Margaret Elphinstone in "The Independent": "The opening seems to hold the sea at bay as it focuses on small-town rivalries in machismo and sexual relationships, before showing us unequivocally why we should care. The sea always comes in again and washes away the trivia, but sometimes it takes a little too long to make its appearance. Engagement with the sea, and its significance in the unplumbed depths of the human psyche, is the real, undoubted strength of this novel."

Kasia Boddy in "The Telegraph": "The story proceeds at a leisurely pace. Eighteen years are covered in five sections, but the time frame is complicated. Life is long but not all of it matters equally. Some sections cover years, some months; others - a few meaningful days in the characters' lives...To slow the tale down and emphasise significance, Shakespeare employs a variety of techniques. For every three normal-length paragraphs, for example, he breaks one into four pieces, giving each sentence room to resonate moodily...Literature looms large. After Lear's verse, the book most often mentioned is Joseph Conrad's The Shadow Line (1917), the story of a young sea captain whose ship seems haunted by his predecessor. Secrets of the Sea is proudly haunted by Conrad and develops his preoccupations with the shadow lines drawn between men who seem like doubles, between the natural and the supernatural, and, finally, between youth and maturity."

Short notices
Fuller Bookshop: "A curious and unsettling novel, you will confound yourself trying to will the non-existant East Coast town into existence."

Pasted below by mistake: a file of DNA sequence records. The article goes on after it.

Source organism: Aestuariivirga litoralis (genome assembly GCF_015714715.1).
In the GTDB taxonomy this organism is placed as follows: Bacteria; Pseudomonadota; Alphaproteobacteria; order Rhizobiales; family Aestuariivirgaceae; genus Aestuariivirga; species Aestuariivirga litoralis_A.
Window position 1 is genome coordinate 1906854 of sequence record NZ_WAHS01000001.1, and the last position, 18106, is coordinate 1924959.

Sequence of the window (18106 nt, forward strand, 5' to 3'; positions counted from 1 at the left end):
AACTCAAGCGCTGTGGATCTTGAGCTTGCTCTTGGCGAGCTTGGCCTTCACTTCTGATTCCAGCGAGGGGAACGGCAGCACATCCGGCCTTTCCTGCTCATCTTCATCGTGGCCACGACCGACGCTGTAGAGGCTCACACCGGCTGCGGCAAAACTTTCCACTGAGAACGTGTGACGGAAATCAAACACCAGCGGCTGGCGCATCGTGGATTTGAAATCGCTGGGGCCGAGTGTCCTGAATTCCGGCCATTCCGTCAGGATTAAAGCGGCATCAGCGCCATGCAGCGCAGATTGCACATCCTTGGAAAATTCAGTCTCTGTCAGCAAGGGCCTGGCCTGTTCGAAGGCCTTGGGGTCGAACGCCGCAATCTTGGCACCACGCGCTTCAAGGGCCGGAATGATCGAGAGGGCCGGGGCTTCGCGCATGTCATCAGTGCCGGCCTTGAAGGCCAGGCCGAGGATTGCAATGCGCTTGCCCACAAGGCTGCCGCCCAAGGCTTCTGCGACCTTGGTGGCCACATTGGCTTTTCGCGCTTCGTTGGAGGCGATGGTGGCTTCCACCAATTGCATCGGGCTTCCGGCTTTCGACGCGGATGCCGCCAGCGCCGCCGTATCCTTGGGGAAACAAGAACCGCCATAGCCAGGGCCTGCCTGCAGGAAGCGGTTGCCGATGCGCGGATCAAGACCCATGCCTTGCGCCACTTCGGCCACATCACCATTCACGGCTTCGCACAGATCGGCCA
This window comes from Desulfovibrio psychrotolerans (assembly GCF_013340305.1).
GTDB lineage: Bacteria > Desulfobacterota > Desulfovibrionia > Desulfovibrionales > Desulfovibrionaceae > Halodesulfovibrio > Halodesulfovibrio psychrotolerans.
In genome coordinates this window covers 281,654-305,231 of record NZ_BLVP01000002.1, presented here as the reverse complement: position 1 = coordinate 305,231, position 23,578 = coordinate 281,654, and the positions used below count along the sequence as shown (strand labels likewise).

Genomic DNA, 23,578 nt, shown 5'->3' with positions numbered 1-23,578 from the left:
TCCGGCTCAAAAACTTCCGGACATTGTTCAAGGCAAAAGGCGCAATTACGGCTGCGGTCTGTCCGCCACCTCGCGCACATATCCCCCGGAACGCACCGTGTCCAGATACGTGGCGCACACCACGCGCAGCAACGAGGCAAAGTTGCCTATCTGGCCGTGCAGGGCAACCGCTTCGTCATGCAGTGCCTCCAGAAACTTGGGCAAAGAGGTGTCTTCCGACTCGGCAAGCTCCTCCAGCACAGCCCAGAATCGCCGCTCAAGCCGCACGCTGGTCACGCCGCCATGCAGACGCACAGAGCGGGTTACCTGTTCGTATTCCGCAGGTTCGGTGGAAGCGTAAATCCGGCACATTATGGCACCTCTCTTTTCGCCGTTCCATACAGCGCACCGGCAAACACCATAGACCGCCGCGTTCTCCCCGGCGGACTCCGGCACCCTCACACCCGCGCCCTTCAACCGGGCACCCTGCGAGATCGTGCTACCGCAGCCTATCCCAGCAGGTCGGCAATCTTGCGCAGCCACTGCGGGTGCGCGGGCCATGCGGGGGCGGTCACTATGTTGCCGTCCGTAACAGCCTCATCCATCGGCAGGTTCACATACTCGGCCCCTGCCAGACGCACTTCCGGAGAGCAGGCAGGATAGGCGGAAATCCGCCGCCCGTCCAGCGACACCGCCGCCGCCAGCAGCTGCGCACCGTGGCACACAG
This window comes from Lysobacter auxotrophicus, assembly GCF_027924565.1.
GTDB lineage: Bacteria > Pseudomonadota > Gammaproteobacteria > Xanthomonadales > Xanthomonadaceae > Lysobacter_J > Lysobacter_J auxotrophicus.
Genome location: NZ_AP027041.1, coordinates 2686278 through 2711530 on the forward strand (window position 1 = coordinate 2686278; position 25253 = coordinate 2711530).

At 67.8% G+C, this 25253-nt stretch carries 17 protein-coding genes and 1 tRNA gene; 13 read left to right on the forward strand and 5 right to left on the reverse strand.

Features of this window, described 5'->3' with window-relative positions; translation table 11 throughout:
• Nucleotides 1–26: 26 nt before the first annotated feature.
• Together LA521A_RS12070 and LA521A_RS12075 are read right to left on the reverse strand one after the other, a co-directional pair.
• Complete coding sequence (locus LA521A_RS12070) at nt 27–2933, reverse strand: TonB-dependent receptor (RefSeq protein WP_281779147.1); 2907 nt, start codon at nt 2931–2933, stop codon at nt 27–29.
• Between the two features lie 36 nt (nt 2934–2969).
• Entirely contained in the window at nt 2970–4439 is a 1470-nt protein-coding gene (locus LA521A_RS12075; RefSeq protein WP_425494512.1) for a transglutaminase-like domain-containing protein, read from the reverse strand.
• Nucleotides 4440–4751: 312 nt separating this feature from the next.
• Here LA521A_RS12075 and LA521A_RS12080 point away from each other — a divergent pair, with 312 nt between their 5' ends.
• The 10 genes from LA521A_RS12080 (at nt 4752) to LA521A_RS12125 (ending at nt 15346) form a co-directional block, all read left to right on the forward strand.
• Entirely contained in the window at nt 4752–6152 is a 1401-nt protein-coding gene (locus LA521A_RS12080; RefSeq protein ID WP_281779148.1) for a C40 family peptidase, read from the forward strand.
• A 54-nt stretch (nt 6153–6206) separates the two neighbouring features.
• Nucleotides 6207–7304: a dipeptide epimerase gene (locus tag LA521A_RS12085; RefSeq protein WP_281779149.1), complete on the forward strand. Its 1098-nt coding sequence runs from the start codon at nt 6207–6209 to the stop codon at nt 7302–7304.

Susan Wyndham interviews the author.

Miscellaneous Interesting Stuff

You may remember the interview I did with Sophie Masson here on Matilda for the Crime Snapshot last month - if not, why not? - and now Sophie has posted the cover art for her new YA Mystery, The Case of the Diamond Shadow, that we discussed.

Jonathan Strahan, Hugo-nominee and co-editor with Gardner Dozois of The New Space Opera, talks about, yes, space opera on the SFSignal website. (His piece is 4th down.) "I'm aware that we all think we live in some kind of post-cyberpunk world, and that Philip K. Dick's crazy paranoia seems to be keeping Hollywood in business these days, but how could you possibly argue that space opera is NOT mainstream when we live in the same world as Star Trek and Star Wars and Battlestar Galactica and so on and so forth?"

Susan Wyndham's new book, Life In His Hands: The True Story Of A Neurosurgeon And A Pianist, is now out, and in "The Sydney Morning Herald", she discusses it and other recent books about death and dying.

Susan Johnson reveals on her weblog that, shock, horror, the main character of her novel-in-progress is named "Susan". No such a big deal you might think, but you have to keep in mind all the discussion about Helen Garner's latest novel,
the main character of which was also named "Helen". Johnson provides an explanation in advance to forestall the grilling she is sure she is going to get. I wish this wasn't necessary, but I see her point. I wonder how many "ordinary" readers (ie non-journalists) will worry about it. I'm sure I won't. In City of Glass, Paul Auster wrote about a writer turned private detective descending into madness, named "Paul Auster"; which tends to take things about as far as they can go. Auster was deemed to be "post-modern". Not a phrase I have heard in connection with Helen Garner, nor, I suspect, will I hear it when reading about Susan Johnson's next novel.

2008 Sydney Writers' Festival

The program for the 2008 Sydney Writers' Festival has been released. The Festival runs from May 19 to 25th, 2008.

Midnight Echo - New Fiction e-Zine

"Horrorscope", the Australian Dark Fiction weblog, interviews Kirstyn McDermott and Ian Mond, the new editors of Midnight Echo, the Australian Horror Writers Association's (AHWA) new fiction e-zine.

What are you looking for in a 'Midnight Echo' story?